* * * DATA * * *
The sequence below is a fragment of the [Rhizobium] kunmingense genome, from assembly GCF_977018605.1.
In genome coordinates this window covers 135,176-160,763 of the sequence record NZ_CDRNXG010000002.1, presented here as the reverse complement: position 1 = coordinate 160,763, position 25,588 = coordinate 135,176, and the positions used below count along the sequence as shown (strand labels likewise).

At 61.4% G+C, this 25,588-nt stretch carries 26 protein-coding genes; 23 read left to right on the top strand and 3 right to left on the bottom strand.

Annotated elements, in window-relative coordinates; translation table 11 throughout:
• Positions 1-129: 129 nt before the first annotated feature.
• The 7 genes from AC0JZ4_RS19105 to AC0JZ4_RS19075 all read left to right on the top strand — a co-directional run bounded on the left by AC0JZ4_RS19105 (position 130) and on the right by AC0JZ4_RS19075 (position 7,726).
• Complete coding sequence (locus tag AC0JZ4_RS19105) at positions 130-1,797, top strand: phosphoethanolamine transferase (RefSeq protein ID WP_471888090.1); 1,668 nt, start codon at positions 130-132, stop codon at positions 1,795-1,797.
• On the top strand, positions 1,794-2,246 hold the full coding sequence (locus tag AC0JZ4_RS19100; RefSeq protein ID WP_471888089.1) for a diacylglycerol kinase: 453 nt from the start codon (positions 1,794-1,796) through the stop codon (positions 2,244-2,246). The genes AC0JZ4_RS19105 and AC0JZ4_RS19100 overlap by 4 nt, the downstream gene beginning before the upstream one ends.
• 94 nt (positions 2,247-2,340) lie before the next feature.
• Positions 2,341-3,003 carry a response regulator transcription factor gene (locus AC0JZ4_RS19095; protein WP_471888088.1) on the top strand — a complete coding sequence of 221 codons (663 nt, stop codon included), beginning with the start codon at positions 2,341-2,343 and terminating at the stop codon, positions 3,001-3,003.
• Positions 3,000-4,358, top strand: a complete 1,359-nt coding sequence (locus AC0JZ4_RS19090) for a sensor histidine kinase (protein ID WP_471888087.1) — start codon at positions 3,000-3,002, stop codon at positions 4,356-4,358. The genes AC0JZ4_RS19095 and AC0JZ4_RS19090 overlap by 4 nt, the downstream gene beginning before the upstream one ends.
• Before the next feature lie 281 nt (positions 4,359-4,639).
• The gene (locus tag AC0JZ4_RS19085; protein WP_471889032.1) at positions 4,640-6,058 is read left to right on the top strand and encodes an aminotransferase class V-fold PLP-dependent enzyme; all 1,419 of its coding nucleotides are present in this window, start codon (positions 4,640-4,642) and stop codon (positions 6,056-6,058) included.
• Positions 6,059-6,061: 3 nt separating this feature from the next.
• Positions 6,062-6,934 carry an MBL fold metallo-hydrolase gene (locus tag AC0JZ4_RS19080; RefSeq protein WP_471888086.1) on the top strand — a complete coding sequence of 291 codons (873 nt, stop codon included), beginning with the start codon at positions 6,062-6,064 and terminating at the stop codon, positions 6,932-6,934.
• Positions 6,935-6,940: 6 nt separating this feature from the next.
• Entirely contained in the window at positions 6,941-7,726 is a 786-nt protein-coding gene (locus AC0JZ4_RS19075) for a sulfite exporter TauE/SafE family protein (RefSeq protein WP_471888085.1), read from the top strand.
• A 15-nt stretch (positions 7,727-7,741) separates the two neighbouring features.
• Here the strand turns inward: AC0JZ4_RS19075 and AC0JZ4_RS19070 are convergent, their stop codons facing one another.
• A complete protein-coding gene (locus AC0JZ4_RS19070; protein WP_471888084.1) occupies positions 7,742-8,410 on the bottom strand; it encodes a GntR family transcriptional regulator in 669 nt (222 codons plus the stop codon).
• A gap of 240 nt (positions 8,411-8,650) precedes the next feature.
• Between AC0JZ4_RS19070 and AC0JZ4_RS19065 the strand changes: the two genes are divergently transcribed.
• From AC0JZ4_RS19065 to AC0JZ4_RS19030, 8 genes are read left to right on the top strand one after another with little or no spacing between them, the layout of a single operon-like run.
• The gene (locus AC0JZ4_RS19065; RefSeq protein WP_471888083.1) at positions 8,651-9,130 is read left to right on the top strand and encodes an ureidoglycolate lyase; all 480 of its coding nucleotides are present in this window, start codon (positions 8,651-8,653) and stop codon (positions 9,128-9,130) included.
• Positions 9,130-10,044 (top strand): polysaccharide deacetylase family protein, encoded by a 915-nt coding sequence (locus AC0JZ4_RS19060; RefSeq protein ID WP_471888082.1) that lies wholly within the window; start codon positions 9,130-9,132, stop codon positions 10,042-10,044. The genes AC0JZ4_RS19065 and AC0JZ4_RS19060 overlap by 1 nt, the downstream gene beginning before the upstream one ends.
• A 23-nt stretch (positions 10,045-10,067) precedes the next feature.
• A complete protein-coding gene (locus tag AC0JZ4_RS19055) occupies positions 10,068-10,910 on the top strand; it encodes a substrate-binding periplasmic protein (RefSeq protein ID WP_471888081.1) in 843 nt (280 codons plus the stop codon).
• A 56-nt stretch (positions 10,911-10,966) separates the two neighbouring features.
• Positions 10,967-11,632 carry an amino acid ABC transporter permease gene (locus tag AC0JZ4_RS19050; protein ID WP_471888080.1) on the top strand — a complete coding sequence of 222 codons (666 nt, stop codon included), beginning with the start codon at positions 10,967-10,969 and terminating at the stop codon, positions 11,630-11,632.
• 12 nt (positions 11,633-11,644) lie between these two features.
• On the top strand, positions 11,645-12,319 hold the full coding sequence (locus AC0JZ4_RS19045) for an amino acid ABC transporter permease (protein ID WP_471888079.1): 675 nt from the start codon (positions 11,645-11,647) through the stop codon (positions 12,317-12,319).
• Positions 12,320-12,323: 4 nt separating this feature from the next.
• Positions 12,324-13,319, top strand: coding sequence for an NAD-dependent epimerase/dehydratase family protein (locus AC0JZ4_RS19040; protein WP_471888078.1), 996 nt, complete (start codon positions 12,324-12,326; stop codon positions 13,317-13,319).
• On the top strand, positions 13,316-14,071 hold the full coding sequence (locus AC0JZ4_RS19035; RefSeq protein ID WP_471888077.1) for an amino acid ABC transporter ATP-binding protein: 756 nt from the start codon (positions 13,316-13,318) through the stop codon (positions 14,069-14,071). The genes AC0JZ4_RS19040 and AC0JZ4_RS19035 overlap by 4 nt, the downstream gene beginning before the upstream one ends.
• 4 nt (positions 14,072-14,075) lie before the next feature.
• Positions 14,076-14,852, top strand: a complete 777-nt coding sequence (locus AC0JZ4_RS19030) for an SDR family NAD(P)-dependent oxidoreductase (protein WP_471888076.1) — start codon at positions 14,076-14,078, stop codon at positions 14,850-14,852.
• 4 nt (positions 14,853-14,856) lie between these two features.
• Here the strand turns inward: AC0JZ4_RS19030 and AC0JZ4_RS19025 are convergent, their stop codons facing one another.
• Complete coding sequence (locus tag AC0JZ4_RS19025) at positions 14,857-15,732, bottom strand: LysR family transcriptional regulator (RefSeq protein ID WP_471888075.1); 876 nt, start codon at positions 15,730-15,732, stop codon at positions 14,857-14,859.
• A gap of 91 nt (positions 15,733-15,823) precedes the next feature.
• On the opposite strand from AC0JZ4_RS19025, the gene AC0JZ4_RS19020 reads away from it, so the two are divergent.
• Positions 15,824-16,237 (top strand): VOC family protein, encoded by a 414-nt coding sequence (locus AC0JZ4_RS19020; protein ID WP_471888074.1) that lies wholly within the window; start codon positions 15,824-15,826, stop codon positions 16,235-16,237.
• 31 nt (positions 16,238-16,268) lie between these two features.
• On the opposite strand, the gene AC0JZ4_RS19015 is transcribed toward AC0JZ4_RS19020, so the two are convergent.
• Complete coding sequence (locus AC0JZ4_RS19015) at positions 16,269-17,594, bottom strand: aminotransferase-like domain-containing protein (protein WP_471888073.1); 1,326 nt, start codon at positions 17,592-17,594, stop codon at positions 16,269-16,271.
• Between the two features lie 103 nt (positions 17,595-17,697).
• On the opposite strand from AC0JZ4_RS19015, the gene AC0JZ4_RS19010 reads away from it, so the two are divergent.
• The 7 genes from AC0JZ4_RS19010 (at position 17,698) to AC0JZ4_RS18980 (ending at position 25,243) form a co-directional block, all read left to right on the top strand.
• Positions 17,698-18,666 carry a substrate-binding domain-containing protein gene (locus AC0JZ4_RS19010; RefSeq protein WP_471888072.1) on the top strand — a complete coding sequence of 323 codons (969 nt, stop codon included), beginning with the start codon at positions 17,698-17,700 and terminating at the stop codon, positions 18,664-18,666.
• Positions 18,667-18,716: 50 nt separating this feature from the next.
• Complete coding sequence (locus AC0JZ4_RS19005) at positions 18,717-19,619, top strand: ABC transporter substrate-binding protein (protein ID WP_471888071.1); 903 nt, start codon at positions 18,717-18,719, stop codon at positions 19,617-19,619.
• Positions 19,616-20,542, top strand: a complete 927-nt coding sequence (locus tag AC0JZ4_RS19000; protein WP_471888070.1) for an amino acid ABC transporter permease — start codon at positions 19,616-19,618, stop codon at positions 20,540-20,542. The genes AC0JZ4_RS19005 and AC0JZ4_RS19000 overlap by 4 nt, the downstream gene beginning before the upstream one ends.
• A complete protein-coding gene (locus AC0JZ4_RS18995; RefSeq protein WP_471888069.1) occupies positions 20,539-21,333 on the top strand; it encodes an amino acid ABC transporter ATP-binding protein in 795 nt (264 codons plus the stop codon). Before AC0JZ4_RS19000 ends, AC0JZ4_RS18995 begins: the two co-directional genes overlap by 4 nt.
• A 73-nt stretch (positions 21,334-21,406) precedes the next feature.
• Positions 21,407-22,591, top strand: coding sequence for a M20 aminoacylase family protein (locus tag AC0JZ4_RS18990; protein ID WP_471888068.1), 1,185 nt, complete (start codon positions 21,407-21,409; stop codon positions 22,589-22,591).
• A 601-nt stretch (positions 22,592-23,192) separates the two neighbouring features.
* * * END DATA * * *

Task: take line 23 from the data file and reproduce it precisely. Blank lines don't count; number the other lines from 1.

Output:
• From AC0JZ4_RS19065 to AC0JZ4_RS19030, 8 genes are read left to right on the top strand one after another with little or no spacing between them, the layout of a single operon-like run.